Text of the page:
Young Dolph's Life Celebrated in Memphis: 'He Was Such a Benevolent Spirit'

The late, great Adolph Robert Thornton Jr. spent his entire rap career campaigning to be the King of Memphis, through his soul-stirring music and a selfless generosity to his community that felt as large as the signature diamond-encrusted Paper Route Empire dolphin that stayed around his neck. On a warm and somber day, Dec. 16 — nearly a month after his life was tragically cut short — Young Dolph’s life was celebrated in royal fashion at Memphis’ FedEx Forum, in a building full of family, peers, friends, and supporters from all across Tennessee.

As the live-streamed event began, the audience was greeted with a heartfelt montage of videos, footage, and other highlights of Dolph’s life and music. The tribute was followed by video messages from his friends, peers, and collaborators — people like T.I., Gucci Mane, Gangsta Boo, C-Murder, 8Ball & MJG, Berner, Paul Wall, 2 Chainz, NFL hall of famer and Jackson State coach Deion Sanders and his son Shedeur, and Juicy J with a poignant call to end the violence in the streets of Memphis. 

“A man should not have to pay a price of death because he excels,” said Dr. W.W. Herenton, former mayor of Memphis. “Because he has a lifestyle of his own. Because God gave him talent. He should not have to relinquish his life of being himself when he gives to others… We need to love each other and respect each other. And that’s what Young Dolph was about.”

Dr. Earl Fisher then led the audience in a chant, calling out Young Dolph’s name, before taking aim at the legacy of racism in Memphis and speaking on why Dolph deserved to be honored.

“If we can honor Elvis Presley, I’d be damned if we ain’t finna honor Young Dolph,” Fisher said. “If we can name streets after racists, I’d be damned if we ain’t naming streets after Young Dolph. If we can erect statues after Jefferson Davis and white slave traders, I’d be damned if we ain’t finna tear off the roof of the FedEx Forum celebrating the life, the legacy of Young Dolph.”

Keke Wyatt led a gospel tribute to Dolph, performing “His Eyes on The Sparrow” followed by one of Dolph’s favorite songs, “Stand” by Donnie McClurkin. Later, Bobbi Storm performed a soul-touching rendition of “Never Can Say Goodbye” and “You Are My Angel” over a montage of personal photos of Dolph, his longtime partner Mia Jerdine, and their young children. The emotions were heavy in the FedEx Forum while cellphone lights covered the crowd. Thankfully, a dance crew from Memphis lightened the heavy mood when they performed a dance tribute over a chopped-up mix of Dolph’s classic songs.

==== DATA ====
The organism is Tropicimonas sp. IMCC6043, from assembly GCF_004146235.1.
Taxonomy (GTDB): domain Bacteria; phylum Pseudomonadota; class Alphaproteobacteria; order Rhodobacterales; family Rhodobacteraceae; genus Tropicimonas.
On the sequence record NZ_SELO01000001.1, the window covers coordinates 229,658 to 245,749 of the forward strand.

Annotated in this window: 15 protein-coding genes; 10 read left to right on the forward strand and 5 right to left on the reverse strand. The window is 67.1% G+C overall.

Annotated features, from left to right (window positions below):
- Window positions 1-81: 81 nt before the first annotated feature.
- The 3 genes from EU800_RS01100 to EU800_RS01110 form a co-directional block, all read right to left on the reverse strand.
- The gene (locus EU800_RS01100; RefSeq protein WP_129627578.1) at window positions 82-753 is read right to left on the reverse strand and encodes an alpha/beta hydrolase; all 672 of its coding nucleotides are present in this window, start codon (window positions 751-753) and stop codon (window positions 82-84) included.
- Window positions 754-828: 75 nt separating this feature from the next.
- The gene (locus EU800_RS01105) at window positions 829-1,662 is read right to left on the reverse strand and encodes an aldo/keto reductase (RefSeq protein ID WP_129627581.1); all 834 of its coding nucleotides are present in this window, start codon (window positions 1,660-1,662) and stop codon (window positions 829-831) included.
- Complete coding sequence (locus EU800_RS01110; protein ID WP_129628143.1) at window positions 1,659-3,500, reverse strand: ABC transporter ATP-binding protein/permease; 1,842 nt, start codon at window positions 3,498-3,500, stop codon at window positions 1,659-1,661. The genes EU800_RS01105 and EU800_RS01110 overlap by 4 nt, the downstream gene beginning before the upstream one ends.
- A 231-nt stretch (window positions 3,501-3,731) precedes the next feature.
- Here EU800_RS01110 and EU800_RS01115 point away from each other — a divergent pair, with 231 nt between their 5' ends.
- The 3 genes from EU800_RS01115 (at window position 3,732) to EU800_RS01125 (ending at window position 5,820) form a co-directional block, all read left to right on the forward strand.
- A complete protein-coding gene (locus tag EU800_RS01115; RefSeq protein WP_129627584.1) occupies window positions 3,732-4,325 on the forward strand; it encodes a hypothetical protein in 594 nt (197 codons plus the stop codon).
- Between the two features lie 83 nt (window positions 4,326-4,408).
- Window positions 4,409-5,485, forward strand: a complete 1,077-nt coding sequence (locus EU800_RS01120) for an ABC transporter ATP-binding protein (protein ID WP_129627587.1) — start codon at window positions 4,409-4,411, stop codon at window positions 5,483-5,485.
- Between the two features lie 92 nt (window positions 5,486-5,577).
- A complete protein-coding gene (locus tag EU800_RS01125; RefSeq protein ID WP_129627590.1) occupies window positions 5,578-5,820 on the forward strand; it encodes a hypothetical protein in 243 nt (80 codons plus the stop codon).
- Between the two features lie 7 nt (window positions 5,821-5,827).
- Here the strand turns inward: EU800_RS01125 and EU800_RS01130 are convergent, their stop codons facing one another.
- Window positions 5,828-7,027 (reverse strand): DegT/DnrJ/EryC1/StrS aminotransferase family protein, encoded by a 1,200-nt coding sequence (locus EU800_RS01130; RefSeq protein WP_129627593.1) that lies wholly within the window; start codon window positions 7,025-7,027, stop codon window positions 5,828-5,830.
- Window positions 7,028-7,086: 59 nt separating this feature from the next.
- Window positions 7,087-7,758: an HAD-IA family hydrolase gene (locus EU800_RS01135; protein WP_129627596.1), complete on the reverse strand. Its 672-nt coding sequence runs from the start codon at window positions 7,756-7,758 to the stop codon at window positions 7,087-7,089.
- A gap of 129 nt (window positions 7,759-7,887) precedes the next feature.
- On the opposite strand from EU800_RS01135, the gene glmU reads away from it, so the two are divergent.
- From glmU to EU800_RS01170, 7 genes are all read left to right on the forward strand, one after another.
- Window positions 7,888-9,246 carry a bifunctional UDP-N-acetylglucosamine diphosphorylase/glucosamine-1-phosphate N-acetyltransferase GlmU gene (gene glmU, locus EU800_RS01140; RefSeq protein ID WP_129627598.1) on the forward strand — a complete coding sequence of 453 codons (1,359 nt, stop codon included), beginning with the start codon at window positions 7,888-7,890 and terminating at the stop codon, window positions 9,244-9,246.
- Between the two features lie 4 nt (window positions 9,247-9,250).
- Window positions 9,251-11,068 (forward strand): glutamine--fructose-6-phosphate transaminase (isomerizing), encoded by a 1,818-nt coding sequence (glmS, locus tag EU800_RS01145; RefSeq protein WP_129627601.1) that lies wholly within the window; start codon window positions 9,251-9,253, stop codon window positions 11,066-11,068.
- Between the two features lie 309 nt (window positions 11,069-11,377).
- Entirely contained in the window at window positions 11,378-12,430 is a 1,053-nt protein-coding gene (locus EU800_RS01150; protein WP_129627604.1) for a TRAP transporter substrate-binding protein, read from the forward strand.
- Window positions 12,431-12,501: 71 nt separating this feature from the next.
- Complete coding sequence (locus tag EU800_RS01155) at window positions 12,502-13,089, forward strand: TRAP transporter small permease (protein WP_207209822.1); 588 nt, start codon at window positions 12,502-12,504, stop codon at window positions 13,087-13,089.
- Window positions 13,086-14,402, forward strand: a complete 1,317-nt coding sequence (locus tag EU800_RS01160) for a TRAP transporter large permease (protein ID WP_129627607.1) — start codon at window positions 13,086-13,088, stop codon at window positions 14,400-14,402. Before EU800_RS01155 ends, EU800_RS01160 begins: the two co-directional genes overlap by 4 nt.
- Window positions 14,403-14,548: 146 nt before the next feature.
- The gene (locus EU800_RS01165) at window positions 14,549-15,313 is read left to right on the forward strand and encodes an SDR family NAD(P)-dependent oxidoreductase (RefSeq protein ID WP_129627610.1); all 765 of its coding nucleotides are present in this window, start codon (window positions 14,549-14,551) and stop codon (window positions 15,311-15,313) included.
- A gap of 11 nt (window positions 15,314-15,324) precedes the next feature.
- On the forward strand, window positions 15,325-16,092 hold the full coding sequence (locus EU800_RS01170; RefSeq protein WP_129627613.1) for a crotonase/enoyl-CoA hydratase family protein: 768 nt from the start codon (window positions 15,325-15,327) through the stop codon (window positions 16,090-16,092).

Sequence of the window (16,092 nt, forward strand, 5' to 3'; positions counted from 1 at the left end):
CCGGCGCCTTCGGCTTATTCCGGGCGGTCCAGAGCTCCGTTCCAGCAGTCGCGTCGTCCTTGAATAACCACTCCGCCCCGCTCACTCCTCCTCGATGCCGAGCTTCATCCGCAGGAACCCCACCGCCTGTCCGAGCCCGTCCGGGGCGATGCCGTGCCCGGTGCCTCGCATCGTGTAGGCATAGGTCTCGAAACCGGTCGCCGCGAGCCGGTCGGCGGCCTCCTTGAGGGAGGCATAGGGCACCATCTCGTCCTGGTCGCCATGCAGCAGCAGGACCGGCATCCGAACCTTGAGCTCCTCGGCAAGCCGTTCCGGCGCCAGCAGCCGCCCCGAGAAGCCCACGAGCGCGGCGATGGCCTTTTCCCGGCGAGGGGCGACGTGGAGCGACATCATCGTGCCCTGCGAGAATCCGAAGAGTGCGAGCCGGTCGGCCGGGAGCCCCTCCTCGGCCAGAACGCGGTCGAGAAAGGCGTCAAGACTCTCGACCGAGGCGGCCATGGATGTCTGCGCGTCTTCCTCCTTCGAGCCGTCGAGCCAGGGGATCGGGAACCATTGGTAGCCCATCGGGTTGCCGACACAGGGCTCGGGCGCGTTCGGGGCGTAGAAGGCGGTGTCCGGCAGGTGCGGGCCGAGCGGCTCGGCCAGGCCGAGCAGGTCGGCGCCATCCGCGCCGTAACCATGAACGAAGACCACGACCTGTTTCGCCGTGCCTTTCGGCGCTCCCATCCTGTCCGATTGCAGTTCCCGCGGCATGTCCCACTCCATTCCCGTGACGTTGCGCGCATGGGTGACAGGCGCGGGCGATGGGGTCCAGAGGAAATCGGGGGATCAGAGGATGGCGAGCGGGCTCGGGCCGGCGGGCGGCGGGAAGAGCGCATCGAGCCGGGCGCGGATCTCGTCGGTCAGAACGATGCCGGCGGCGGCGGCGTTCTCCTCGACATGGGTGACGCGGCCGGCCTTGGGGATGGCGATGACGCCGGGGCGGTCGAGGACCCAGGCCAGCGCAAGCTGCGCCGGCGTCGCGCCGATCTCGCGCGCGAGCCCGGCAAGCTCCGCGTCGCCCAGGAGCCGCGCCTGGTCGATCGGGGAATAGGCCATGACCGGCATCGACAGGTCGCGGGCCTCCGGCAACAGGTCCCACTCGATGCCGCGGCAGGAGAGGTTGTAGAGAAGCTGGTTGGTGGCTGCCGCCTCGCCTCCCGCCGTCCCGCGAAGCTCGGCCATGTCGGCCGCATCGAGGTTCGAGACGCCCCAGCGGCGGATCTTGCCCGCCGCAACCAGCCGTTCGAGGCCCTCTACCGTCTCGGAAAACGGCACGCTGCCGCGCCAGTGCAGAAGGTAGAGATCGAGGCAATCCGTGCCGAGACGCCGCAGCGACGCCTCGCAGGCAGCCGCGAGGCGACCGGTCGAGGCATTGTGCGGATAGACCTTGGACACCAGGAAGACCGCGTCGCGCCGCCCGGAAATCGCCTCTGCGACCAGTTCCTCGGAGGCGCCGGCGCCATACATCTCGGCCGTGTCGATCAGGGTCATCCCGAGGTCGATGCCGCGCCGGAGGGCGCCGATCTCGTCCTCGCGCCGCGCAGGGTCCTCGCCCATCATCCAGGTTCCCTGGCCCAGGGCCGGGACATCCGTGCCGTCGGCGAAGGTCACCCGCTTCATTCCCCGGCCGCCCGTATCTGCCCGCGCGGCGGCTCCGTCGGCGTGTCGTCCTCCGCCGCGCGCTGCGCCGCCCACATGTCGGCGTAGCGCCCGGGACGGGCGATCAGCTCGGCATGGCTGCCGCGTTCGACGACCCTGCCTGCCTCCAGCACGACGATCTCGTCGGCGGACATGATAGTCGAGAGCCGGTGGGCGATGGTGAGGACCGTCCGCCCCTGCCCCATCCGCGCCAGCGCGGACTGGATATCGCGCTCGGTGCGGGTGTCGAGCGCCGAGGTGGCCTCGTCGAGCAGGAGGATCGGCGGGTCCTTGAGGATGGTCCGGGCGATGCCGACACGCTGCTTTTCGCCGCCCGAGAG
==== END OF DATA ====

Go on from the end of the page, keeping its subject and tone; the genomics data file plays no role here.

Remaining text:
One of the most heartfelt moments of the memorial was when three of the younger people whom Dolph helped during his life — Timothy Fletcher; Jose Consado, who won $25,000 in a contest; and Lamborghini Jackie, who won another contest gifting off Dolph’s blue-and-orange Lamborghini — shared what the rapper’s generosity with his time and fortune mean to them.

Dolph’s immediate family arrived on stage and shared how he was “the glue that held his family together,” while his longtime partner and their young children Adolph “Tre Tre” Thornton and Aria Ella proceeded to share their fondest memories of Dolph.

“He was such a benevolent spirit,” Jerdine recalled. “He had a heart of gold, a heart of David. We would go on dates. We were walking and someone was like, ‘Can I get your leftovers?’ He would literally go back inside the restaurant, order something entirely different, just to get that person something to eat. It made me love and like him even more.”

As R&B diva Monica Brown arrived at the podium, she shared a letter written by the incarcerated C-Murder, who became friends with Dolph after he would frequently check on him.

“He gave things to my daughters financially. He talked to me. He checked on me weekly, and the first thing he would ask was how was my spirits. He was truly a thug’s angel,” she read from C-Murder’s letter. In her own words, she added a reminder that for Dolph, the lives and wellbeing of his protégé Key Glock, his manager Daddy-O, and the rest of Dolph’s Paper Route Empire were more important than their success. 

State Senator Katrina Robinson presented Mia Jerdine and the children with a resolution from the state of Tennessee in Dolph’s honor, reiterating his lengthy musical accomplishments and acts of kindness and community service. She then proceeded to announce that Nov. 17 in Tennessee and Georgia will now be known as the Young Dolph Day of Service. 

As the tears flowed throughout the FedEx Forum, Dolph’s young son gave the woeful crowd an encouraging message for the future.

“If you’re feeling sad about my dad dying, I’m going to let you know that everything will be fine,” proclaimed Tre Tre. “If you don’t know, then I know that I will become a great man just like my dad.”

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